December 21 in LGBTQ History
1917: In Russia, the Bolsheviks repeal the entire criminal code in favor of “revolutionary justice.” Among the laws nullified are those relating to sex acts between men.
December 20 in LGBTQ History
1955: Frank Kameny is fired from his job as an astronomer in the United States Army’s Map Service in Washington, D.C. because of his homosexuality. A few days later he is blacklisted from seeking federal employment. These events spur Kameny into being a gay rights activist.
December 19 in LGBTQ History
1922: The God of Vengeance opens at the Provincetown Playhouse. The drama, translated from Yiddish and performed in English for the first time, includes the first lesbian scenes on the American stage.
December 18 in LGBTQ History
1982: The Quebec government overwhelmingly approves a measure that gives domestic partners of gays and lesbians legal protection and access to economic benefits previously restricted to straights.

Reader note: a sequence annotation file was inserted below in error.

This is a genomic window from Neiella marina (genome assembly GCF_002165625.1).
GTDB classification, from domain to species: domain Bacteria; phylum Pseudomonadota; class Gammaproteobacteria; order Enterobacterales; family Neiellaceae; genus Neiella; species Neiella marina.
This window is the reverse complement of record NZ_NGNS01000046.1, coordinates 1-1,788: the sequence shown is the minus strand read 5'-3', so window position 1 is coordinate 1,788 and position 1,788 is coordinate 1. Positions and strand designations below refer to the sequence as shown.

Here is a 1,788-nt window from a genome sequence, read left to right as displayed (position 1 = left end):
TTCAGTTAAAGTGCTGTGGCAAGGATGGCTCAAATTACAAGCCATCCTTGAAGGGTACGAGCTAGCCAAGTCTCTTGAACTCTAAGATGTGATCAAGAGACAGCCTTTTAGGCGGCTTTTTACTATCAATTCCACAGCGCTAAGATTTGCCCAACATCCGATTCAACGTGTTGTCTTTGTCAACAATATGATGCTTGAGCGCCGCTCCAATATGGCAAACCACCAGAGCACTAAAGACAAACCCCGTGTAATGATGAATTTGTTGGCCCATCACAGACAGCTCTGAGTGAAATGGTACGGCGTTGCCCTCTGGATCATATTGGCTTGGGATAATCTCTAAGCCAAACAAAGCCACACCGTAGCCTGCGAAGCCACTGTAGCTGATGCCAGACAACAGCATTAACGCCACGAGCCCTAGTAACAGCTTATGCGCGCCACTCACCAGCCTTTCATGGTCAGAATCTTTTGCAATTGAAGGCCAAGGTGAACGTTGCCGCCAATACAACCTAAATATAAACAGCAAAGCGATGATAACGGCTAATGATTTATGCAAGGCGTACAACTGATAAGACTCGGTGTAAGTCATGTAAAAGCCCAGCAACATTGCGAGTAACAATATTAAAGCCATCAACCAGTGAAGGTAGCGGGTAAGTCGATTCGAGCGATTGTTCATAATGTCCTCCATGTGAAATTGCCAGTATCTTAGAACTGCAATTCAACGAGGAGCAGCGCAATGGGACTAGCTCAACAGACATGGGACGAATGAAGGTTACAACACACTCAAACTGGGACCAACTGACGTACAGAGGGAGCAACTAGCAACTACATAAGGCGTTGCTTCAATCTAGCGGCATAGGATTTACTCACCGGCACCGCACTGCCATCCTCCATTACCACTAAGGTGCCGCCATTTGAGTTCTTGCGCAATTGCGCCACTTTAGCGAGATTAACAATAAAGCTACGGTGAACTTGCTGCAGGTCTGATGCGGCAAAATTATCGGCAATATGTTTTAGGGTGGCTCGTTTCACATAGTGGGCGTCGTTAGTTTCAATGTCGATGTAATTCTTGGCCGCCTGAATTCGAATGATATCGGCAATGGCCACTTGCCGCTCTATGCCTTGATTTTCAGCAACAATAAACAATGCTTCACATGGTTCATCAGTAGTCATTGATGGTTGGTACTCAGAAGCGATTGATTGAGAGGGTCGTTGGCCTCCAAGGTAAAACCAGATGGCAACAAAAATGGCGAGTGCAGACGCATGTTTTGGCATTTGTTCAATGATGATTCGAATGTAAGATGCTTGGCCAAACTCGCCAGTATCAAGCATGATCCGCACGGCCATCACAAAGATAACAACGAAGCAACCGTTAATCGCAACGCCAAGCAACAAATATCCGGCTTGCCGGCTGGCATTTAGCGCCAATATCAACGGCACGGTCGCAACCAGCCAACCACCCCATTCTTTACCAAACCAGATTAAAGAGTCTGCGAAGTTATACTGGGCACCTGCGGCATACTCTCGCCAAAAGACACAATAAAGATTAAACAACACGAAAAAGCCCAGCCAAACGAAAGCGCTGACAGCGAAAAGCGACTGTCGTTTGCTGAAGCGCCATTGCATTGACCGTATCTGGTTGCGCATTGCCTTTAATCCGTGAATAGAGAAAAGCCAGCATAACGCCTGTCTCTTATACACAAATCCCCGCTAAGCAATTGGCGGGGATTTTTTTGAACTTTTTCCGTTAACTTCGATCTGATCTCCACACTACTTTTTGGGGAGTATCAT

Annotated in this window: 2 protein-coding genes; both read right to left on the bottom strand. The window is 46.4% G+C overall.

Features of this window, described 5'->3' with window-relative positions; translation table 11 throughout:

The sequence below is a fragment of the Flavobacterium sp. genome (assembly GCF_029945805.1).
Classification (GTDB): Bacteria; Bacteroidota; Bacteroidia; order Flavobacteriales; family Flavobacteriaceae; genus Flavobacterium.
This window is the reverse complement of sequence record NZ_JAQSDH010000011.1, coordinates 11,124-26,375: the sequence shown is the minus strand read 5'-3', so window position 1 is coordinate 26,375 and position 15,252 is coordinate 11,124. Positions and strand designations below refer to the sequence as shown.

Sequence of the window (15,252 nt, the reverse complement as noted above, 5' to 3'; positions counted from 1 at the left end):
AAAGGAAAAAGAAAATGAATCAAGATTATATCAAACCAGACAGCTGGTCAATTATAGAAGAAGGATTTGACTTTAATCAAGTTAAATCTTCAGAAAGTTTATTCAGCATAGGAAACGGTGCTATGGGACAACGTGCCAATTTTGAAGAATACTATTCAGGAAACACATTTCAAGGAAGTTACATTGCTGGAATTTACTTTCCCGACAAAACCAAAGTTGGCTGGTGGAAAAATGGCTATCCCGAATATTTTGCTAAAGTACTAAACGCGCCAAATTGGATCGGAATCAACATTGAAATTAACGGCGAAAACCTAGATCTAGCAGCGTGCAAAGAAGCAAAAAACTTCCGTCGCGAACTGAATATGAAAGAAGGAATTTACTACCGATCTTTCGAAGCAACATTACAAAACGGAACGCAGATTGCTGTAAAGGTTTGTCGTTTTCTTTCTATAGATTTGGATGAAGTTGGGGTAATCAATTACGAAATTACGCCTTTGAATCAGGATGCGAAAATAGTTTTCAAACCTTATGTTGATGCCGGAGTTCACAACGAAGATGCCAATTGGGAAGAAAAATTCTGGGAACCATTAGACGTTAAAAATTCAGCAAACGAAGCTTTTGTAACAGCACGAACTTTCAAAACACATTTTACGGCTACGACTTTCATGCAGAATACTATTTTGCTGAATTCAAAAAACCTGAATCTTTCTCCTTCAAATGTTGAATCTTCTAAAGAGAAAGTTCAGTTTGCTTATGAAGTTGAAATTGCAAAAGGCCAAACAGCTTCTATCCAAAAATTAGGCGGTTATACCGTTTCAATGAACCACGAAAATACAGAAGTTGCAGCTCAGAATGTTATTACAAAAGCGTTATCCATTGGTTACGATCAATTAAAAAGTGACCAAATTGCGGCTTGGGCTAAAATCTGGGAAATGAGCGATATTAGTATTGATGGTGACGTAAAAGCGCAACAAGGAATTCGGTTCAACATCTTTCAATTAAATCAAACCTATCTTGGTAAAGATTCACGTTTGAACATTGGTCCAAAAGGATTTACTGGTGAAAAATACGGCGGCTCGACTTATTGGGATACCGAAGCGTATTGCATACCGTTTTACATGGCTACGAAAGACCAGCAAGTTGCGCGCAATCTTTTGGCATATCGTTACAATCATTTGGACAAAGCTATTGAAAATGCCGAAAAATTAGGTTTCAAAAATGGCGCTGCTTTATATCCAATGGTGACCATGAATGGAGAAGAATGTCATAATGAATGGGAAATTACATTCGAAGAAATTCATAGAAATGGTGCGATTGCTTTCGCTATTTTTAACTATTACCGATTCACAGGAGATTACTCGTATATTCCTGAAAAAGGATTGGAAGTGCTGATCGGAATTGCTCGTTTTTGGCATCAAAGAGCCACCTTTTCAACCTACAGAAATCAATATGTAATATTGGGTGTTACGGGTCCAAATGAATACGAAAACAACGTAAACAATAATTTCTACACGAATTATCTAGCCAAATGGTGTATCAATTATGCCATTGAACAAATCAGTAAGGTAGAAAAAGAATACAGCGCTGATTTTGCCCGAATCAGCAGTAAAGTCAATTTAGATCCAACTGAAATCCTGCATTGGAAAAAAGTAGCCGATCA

December 17 in LGBTQ History
1997: In New Jersey, same-sex couples are given the right to jointly adopt children
December 16 in LGBTQ History
1983: Mel Brook’s To Be or Not To Be, a remake of the Ernst Lubitsch classic becomes the first mainstream Hollywood film to not only acknowledge Nazi persecution of homosexuals, but also makes it a key plot element.
December 15 in LGTBQ History
1928: Having been published in Paris the previous July, Radclyffe Hall’s The Well of Loneliness, the first major novel in English with an explicitly pro lesbian theme, is published in the U.S. Americans buy more than 20,000 copies of the book within the next month, making it a bestseller.
December 14 in LGBTQ History
1988: The film adaptation of Harvey Fierstein’s Torch Song Trilogy opens in the United States.
December 13 in LGBTQ History
1973: Washington, D.C.’s Title 34 makes discrimination on the basis of sexual orientation illegal.